Table 2

Selected characteristics of chironomid head capsules from MG-2, Moat Lake, and Rocky Bottom Lake.

i1523-0430-39-2-286-t02.gif

Numerical and Statistical Analysis

The relationship between the modern distribution of chironomids in the Sierra Nevada and the contemporaneous environment was established by analyzing the subfossil chironomid remains preserved in the surface sediment of 56 lakes in this region (see Porinchu et al., 2002, for further details). A one-component weighted averaging partial least squares (WA-PLS) surface water temperature inference model based on 44 lakes and all taxa present in the calibration set was developed. The r2jack between measured and predicted surface water temperature was 0.72, the RMSEPjack was 1.1°C, and the maximum bias of the WA-PLS model was 1.24°C (Porinchu et al., 2002). This one-component WA-PLS inference model for surface water temperature was applied to the chironomid stratigraphies from MG-2, Moat Lake, and Rocky Bottom Lake to reconstruct the thermal regime for each lake spanning the interval for which a reliable radiometric chronology could be developed.

A form of indirect gradient analysis, detrended correspondence analysis (DCA), was used to assess the nature of the changing trajectories of midge community composition in the lakes. This analysis was based on all taxa that were present in each sample and used square-root transformed chironomid percentage data in order to optimize the “signal-to-noise” ratio and to stabilize variances (Prentice, 1980). DCA was performed using CANOCO version 4.0 (ter Braak and Šmilauer, 1998). Optimal sum of squares partitioning, implemented by the program ZONE version 1.2 (Juggins, 2005), was used to identify zones in the midge stratigraphies.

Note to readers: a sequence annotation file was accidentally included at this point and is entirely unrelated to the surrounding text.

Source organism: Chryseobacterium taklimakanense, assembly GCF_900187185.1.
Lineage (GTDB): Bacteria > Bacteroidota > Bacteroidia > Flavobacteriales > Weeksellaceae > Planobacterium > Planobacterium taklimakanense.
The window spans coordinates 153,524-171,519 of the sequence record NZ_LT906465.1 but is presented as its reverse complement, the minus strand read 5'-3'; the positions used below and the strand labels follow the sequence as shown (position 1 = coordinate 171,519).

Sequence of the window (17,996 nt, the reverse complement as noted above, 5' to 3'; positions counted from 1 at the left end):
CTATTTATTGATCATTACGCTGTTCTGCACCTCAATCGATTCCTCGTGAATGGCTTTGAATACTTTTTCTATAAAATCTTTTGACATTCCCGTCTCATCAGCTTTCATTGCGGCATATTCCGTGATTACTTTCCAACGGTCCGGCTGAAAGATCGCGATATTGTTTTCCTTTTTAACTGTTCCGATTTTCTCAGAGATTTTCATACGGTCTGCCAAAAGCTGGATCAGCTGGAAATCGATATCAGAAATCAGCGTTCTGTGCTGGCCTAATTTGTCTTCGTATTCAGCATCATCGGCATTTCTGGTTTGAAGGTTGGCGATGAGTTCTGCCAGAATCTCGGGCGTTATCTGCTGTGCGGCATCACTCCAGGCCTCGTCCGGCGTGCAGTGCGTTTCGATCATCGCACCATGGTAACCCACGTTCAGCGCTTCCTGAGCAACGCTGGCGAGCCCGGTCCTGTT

It is important to evaluate the reliability of any quantitative paleoenvironmental reconstruction, and one method commonly used to do this in paleolimnological research involves determining the total percentage of taxa in each subfossil assemblage (sample) that are not present in the modern calibration data set (Birks, 1998). Reconstructions that incorporate less than 5% novel taxa (i.e., taxa present in the subfossil samples but not present in the calibration set) are considered very reliable, and reconstructions with 5–10% novel taxa can be considered reliable (Birks, 1998). There were 17 chironomid taxa present in MG-2, one of which was not present in the modern calibration set; the missing taxon is the Cyphomella/Harnischia/Paracladopelma group, which makes up less than 1% of the total identifiable midge remains. Three taxa were present in each of the stratigraphies from Rocky Bottom (31 total taxa) and Moat Lake (26 total taxa) that were absent from the calibration set. The three taxa in Rocky Bottom Lake absent from the calibration set are Tanytarsus type H, Paracladius, and Mesocricotopus thienemanni; these taxa do not exceed 5% in any sample with the exception of Tanytarsus type H, which comprises 7% of the 3–3.5 cm sample. The three taxa in Moat Lake absent from the calibration set are the Cyphomella/Harnischia/Paracladopelma group, Glyptotendipes, and Tanytarsus type H; these taxa do not exceed 3% in any sample with the exception of Tanytarsus type H which comprises 11.6% of the 5.5–6.0 cm sample. Based on this measure, the surface water temperature estimates for Rocky Bottom Lake can be considered very reliable and the estimates for Moat Lake and MG-2 can be considered reliable. Sample-specific standard errors were estimated for each fossil assemblage by Monte Carlo simulation using leave-one-out cross-validation as implemented by the program WA-PLS version 1.1 (Juggins and ter Braak, 1996). A LOWESS smoother (span = 0.50) was applied to the reconstructions to highlight the main trends in surface lake water temperature. Deviations of the inferred surface water temperatures for each of the lakes from the mean chironomid temperature inferences were calculated as the difference between the inferred surface water temperature for a given sample and the average chironomid-inferred surface water temperature for the period a.d. 1895 to the year the core was collected.

Instrumental Climate Data